Nature or nurture when it comes to shaving?
You know what looks really sexy on a woman? Stubble. Underarm stubble. Oh baby, now we’re talking. So much sexier than a tuft of (ugh) hair, don’t you agree?
Of course you do. You and the rest of the entire Western world. I’ve watched the obsession with shaving underarm hair grow from the ridiculous conceit of a generally despised woman-hating minority into an almost universal consensus. And it sucks.
In the 1980s a female friend was threatened with dismissal from an office job if she didn’t either shave off or cover up her underarm hair. All the cool people I knew were suitably shocked and appalled. What kind of sick fascist bastard would demand their female employees disfigure themselves like that?
Twenty years later I feel like the only sane person on the planet. Where have all the cool people gone? They’ve turned into shave-bots, every one.
In the 1980s “shut up and shave” was the sneering put down of woman- hating Republicans. Today all the women I know shave. Everybody I speak to claims to be physically disgusted by the very idea of an unshaved female armpit. Female celebrities who don’t shave, or who shave too infrequently, are mocked on TV, in the gossip mags and on the web. We have become a culture of squeamish ninnies.
Of course when you’re the last sane person on the planet, you spend a lot of time questioning your sanity. Am I only pretending to be pro-underarm hair so I can get laid by my feminist chums? Even though all my feminist chums actually shave their armpits?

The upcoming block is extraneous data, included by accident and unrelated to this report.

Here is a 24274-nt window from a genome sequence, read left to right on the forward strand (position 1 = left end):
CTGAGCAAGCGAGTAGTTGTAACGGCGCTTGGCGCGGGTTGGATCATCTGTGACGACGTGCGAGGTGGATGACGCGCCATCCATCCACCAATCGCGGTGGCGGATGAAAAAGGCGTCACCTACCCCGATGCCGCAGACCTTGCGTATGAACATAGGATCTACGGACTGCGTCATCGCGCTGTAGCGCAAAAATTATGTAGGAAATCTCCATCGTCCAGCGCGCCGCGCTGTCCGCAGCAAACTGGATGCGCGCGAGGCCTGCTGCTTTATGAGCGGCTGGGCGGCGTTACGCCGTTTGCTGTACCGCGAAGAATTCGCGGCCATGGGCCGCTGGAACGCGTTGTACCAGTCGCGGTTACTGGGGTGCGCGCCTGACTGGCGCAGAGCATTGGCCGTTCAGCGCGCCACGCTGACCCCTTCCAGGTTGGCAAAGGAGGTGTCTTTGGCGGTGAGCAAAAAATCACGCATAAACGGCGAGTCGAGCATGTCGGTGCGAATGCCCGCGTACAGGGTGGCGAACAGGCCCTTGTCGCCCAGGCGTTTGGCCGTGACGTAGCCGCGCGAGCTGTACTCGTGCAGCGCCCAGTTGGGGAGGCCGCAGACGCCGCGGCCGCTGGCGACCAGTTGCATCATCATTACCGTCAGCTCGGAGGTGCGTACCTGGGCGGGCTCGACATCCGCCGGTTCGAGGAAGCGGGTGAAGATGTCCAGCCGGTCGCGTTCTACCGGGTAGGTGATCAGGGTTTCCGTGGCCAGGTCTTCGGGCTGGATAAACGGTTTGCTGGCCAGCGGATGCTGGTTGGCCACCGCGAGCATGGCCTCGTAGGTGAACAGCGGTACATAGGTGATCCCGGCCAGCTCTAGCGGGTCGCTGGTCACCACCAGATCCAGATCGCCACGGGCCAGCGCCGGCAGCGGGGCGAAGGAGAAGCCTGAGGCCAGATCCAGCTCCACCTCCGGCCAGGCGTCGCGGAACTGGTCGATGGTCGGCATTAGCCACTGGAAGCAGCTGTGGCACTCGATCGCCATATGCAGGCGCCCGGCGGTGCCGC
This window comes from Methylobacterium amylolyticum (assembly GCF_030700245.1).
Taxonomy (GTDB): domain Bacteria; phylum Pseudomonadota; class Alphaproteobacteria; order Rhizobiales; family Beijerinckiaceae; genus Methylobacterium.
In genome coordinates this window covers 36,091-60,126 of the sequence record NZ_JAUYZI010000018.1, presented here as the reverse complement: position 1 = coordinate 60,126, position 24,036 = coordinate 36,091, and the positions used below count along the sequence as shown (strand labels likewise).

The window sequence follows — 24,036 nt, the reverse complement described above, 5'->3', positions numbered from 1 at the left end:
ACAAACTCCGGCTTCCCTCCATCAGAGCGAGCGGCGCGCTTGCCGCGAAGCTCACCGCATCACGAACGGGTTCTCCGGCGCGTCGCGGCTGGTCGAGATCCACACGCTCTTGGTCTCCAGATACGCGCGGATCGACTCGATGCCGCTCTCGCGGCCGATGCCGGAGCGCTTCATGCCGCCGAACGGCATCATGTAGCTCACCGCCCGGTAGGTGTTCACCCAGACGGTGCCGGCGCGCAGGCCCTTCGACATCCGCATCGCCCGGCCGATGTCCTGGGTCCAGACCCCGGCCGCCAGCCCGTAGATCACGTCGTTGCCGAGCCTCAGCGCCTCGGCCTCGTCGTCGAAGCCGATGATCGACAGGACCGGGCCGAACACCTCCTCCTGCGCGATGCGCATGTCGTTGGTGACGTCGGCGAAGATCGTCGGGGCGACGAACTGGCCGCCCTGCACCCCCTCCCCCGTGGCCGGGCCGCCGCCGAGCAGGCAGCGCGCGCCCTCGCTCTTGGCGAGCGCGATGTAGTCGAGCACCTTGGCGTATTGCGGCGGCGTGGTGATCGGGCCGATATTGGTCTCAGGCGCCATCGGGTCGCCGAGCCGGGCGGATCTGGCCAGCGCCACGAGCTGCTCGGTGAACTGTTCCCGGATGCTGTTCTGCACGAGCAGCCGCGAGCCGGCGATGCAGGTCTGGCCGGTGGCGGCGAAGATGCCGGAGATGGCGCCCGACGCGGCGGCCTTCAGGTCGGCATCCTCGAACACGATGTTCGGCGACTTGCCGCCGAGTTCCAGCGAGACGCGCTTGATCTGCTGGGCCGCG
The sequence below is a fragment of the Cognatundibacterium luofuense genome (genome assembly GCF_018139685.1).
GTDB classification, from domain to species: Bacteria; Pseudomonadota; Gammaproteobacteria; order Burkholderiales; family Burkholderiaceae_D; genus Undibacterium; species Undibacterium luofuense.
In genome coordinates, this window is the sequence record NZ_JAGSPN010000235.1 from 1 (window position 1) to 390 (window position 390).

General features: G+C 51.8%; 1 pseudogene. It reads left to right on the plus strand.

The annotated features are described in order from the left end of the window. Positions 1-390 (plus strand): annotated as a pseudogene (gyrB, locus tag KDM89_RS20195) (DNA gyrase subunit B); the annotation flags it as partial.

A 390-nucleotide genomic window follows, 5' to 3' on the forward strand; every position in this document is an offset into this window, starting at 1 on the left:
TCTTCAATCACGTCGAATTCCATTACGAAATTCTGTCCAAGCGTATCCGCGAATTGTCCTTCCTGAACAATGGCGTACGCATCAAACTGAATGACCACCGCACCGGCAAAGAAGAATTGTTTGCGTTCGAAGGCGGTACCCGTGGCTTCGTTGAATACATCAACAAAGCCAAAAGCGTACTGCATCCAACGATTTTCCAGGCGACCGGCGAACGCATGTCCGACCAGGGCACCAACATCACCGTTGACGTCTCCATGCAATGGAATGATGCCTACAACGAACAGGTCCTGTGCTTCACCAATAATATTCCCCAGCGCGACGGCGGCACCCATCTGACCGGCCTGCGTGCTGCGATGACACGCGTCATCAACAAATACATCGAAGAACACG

I close my eyes and try real hard to put myself inside the head of a shave-clone. Look—I say to myself—an armpit with hair. Isn’t that disgusting? Doesn’t that make you physically sick? Doesn’t that make you not want to have sex with that person?
But try as I might, it doesn’t. The obsession makes no sense. It’s as if society decided that eyebrows on women were repulsive and women started shaving them off and celeb magazines witch-hunted famous women who committed a crime against decency by letting them grow back.
This sheeplike anti-underarm hair consensus is just one tiny part of the desexing of sex—the same gay-fashion- and-straight-porn driven Barbie-and-Kenning of sexual aesthetics that dictates that the perfect female shape (long legs, tiny bottom, few if any pubes, etc.) is exactly the same as that of the average prepubescent boy (with tits added to taste).
Let’s take away the sweat (and if you don’t find the smell of fresh sweat erotic, then you’ve never had great sex), take away the hair, let’s make women look as much like children as possible. Hey, did someone say pedophilia?
Even as the specter of child molestation wracks us with so much fear that we’re raising entire generations of mollycoddled, soft-handed fat kids who are never let out alone or unsupervised, the aesthetics of pedophilia are everywhere triumphant, and in the West we groom our women to look like fresh-faced choirboys.
See also the frightening spectacle of wrinkle-free sixty- and seventysomething TV personalities and the bombardment of ads for quack medicines designed to stop 48-year-olds looking like 48-year-olds. Because who in their right mind wants to have sex with someone who looks their age when they could be having sex with someone trying desperately to look like they’re 12?
Like I said, people are sick.